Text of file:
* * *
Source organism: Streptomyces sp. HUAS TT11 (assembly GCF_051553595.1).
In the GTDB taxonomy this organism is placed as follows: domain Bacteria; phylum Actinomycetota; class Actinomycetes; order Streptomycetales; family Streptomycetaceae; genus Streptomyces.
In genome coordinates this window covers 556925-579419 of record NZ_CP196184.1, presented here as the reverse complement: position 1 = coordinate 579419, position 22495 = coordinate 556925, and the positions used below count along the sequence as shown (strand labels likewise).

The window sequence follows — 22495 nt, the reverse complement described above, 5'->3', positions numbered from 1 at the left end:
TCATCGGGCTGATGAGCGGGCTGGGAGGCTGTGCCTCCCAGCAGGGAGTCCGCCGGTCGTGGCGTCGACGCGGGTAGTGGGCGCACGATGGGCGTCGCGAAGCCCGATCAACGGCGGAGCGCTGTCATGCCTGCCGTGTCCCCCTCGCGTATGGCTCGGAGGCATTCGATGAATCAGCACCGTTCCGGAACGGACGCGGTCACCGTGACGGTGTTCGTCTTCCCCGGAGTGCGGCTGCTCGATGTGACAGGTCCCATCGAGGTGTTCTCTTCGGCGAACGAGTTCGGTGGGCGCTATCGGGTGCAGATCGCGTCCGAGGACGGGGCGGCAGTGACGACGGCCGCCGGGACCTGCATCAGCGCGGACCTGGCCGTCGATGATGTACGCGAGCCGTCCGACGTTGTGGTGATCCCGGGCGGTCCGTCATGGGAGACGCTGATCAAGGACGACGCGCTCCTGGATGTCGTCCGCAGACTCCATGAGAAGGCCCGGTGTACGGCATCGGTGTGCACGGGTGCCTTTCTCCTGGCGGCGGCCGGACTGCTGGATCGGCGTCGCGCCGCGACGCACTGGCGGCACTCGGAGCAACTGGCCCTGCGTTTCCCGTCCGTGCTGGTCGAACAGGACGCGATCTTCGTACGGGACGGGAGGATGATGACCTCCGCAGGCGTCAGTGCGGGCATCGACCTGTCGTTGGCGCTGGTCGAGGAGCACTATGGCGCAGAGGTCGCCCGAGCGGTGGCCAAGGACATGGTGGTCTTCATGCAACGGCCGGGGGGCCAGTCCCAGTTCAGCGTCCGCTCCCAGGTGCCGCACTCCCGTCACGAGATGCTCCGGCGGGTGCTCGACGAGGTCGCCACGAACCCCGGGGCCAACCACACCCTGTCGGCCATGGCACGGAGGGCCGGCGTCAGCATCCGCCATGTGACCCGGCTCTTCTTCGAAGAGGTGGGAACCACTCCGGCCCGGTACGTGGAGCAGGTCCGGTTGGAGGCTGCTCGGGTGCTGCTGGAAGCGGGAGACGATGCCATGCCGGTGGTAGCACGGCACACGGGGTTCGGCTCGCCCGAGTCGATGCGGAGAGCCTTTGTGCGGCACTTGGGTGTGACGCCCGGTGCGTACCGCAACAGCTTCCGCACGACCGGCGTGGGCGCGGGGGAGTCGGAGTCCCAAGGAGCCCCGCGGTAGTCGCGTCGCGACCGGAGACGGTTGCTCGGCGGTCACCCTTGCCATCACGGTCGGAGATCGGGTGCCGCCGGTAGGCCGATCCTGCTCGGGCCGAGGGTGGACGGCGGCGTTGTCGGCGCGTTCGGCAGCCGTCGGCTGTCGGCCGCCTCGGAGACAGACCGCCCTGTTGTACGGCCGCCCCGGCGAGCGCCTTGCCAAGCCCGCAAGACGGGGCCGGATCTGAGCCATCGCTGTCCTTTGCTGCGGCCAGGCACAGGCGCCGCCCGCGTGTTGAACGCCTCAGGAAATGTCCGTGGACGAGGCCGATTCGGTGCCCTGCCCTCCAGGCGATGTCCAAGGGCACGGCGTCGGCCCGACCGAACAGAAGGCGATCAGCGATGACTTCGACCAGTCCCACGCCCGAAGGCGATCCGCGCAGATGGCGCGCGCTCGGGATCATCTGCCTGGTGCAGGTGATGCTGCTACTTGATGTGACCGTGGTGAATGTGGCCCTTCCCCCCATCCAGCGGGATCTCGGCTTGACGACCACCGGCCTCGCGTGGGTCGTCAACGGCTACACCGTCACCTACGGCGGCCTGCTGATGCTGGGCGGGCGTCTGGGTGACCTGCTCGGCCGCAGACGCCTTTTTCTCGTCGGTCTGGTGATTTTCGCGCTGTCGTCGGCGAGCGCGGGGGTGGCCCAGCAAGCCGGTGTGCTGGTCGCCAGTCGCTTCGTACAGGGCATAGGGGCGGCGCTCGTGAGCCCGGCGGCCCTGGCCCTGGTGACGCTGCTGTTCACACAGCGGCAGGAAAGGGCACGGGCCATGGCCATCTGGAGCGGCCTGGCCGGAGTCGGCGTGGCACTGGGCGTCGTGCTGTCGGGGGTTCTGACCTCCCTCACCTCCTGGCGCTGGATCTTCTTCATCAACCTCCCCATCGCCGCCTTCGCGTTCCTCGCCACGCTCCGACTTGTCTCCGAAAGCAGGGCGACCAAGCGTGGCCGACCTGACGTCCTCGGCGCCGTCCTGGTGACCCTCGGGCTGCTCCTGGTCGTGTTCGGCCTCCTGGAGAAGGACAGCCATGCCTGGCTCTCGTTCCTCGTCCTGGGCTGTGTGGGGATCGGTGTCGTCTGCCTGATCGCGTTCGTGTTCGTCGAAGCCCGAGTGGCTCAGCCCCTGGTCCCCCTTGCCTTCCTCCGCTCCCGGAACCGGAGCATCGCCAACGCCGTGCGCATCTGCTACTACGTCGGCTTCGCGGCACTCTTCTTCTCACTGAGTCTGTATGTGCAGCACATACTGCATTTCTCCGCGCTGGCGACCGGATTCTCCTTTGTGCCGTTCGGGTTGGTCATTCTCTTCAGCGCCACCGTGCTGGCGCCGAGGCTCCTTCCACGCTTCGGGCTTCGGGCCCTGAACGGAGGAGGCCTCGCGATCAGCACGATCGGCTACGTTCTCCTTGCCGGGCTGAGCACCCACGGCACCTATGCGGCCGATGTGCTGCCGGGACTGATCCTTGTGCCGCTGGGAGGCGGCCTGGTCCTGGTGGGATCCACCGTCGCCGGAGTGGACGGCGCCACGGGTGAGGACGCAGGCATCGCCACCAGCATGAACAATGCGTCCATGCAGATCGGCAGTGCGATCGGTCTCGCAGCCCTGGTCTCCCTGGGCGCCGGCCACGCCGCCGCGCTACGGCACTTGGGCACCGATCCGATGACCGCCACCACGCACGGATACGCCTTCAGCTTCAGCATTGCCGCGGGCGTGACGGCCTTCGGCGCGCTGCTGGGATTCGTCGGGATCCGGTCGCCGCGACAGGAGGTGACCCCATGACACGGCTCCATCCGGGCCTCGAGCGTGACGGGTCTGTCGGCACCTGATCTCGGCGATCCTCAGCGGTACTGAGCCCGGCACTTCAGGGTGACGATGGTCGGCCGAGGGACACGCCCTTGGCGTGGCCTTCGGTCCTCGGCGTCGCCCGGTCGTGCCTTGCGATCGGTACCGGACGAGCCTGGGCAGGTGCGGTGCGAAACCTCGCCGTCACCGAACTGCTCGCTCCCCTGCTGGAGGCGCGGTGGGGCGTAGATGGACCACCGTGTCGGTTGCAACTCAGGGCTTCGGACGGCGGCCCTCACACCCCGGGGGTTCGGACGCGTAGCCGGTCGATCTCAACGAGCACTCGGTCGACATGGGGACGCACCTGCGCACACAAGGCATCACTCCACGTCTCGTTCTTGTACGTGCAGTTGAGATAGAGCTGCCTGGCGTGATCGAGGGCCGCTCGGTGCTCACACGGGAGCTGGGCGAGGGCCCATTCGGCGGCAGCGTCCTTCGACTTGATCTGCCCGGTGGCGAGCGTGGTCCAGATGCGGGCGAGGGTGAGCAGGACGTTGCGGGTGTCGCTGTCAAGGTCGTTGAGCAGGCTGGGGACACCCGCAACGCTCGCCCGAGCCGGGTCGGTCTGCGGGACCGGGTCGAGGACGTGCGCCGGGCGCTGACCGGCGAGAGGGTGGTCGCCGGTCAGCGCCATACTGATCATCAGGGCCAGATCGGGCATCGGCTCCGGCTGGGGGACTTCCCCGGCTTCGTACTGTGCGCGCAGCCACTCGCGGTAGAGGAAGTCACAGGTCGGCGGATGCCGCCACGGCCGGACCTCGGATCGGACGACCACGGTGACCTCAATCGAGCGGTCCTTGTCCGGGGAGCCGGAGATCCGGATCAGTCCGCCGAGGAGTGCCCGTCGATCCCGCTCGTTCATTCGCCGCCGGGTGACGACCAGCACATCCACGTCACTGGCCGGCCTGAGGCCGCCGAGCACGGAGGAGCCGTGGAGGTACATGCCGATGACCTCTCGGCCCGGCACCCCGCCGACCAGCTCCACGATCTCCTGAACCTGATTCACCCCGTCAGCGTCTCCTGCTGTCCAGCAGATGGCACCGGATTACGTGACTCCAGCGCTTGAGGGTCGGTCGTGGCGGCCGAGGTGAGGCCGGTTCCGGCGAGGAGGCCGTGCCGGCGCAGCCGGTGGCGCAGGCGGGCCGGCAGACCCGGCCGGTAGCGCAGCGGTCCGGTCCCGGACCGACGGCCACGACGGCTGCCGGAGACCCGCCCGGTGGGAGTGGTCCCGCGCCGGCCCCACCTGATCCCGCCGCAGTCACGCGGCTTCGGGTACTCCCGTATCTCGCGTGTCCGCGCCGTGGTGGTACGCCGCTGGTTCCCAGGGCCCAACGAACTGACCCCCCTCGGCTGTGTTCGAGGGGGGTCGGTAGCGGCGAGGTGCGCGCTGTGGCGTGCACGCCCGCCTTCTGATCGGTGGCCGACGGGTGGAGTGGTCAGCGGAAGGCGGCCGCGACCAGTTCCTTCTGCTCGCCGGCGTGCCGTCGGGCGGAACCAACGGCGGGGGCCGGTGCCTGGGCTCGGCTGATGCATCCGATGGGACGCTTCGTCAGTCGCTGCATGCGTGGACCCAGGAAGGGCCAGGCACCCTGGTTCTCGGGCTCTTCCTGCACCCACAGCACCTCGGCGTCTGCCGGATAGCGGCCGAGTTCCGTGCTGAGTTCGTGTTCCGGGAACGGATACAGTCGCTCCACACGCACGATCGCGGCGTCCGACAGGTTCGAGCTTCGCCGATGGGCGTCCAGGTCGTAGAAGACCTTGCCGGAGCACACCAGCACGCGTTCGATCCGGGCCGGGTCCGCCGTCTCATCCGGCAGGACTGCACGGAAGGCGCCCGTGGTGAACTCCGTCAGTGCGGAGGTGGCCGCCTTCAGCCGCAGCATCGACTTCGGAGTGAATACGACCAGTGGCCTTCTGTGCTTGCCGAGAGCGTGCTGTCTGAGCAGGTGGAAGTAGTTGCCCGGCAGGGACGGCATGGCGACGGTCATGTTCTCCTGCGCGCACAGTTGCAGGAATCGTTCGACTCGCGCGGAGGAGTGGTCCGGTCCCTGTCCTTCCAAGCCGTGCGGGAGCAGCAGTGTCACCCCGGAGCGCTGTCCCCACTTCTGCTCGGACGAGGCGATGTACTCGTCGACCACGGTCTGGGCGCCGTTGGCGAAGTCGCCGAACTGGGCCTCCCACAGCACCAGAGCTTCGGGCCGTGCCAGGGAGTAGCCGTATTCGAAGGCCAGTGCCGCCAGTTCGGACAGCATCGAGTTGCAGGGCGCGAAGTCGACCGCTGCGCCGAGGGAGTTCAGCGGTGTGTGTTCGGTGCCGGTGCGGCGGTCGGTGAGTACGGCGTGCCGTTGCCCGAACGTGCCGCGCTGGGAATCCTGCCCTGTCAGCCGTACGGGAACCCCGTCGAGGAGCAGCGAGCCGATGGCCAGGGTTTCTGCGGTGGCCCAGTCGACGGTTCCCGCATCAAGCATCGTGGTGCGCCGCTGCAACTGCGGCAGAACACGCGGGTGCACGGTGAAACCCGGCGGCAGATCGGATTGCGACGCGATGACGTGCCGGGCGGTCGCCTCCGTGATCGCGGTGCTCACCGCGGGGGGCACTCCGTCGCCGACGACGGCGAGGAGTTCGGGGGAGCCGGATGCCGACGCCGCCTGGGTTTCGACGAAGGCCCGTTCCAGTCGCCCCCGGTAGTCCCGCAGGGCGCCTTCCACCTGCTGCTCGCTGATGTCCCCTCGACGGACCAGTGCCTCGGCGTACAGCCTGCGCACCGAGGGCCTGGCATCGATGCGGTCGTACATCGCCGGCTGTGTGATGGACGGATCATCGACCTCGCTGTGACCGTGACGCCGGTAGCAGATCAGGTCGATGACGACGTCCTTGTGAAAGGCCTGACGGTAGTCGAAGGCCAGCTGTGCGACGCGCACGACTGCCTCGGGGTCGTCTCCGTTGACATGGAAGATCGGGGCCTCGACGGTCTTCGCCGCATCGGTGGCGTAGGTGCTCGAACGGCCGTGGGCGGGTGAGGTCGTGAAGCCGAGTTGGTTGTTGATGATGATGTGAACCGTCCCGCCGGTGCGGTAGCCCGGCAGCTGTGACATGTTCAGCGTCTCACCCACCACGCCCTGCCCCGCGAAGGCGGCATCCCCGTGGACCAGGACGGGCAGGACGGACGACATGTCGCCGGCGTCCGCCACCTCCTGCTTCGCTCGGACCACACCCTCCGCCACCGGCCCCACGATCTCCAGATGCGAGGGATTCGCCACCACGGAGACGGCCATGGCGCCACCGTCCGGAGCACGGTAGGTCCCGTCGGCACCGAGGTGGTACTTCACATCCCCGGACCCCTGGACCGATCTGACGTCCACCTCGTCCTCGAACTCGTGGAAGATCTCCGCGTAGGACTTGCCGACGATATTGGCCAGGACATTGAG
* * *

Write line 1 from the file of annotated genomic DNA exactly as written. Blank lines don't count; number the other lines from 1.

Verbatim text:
Source organism: Streptomyces sp. HUAS TT11 (assembly GCF_051553595.1).